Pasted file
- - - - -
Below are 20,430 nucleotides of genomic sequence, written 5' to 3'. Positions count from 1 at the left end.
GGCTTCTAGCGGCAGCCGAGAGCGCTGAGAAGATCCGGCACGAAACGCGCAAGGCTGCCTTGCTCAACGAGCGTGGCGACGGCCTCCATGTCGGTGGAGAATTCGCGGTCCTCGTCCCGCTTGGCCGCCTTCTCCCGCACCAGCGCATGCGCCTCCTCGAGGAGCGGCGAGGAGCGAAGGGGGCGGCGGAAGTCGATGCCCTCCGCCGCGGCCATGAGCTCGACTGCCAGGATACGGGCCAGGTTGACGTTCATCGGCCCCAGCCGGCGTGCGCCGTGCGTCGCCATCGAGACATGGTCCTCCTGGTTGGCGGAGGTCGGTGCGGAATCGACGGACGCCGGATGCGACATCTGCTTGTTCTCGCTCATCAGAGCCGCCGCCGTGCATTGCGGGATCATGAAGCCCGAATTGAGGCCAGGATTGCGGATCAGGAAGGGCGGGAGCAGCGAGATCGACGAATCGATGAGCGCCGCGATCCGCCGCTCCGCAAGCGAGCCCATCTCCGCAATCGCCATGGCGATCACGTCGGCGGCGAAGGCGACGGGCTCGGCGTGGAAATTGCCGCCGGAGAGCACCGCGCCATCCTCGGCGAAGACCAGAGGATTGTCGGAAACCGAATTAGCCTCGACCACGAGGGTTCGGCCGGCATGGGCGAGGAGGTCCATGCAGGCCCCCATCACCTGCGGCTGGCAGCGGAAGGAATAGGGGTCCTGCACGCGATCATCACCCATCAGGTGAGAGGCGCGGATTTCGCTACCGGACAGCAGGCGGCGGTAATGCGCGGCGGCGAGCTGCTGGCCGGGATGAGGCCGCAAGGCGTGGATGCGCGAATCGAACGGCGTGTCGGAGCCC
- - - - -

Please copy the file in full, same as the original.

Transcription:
Below are 20,430 nucleotides of genomic sequence, written 5' to 3'. Positions count from 1 at the left end.
GGCTTCTAGCGGCAGCCGAGAGCGCTGAGAAGATCCGGCACGAAACGCGCAAGGCTGCCTTGCTCAACGAGCGTGGCGACGGCCTCCATGTCGGTGGAGAATTCGCGGTCCTCGTCCCGCTTGGCCGCCTTCTCCCGCACCAGCGCATGCGCCTCCTCGAGGAGCGGCGAGGAGCGAAGGGGGCGGCGGAAGTCGATGCCCTCCGCCGCGGCCATGAGCTCGACTGCCAGGATACGGGCCAGGTTGACGTTCATCGGCCCCAGCCGGCGTGCGCCGTGCGTCGCCATCGAGACATGGTCCTCCTGGTTGGCGGAGGTCGGTGCGGAATCGACGGACGCCGGATGCGACATCTGCTTGTTCTCGCTCATCAGAGCCGCCGCCGTGCATTGCGGGATCATGAAGCCCGAATTGAGGCCAGGATTGCGGATCAGGAAGGGCGGGAGCAGCGAGATCGACGAATCGATGAGCGCCGCGATCCGCCGCTCCGCAAGCGAGCCCATCTCCGCAATCGCCATGGCGATCACGTCGGCGGCGAAGGCGACGGGCTCGGCGTGGAAATTGCCGCCGGAGAGCACCGCGCCATCCTCGGCGAAGACCAGAGGATTGTCGGAAACCGAATTAGCCTCGACCACGAGGGTTCGGCCGGCATGGGCGAGGAGGTCCATGCAGGCCCCCATCACCTGCGGCTGGCAGCGGAAGGAATAGGGGTCCTGCACGCGATCATCACCCATCAGGTGAGAGGCGCGGATTTCGCTACCGGACAGCAGGCGGCGGTAATGCGCGGCGGCGAGCTGCTGGCCGGGATGAGGCCGCAAGGCGTGGATGCGCGAATCGAACGGCGTGTCGGAGCCC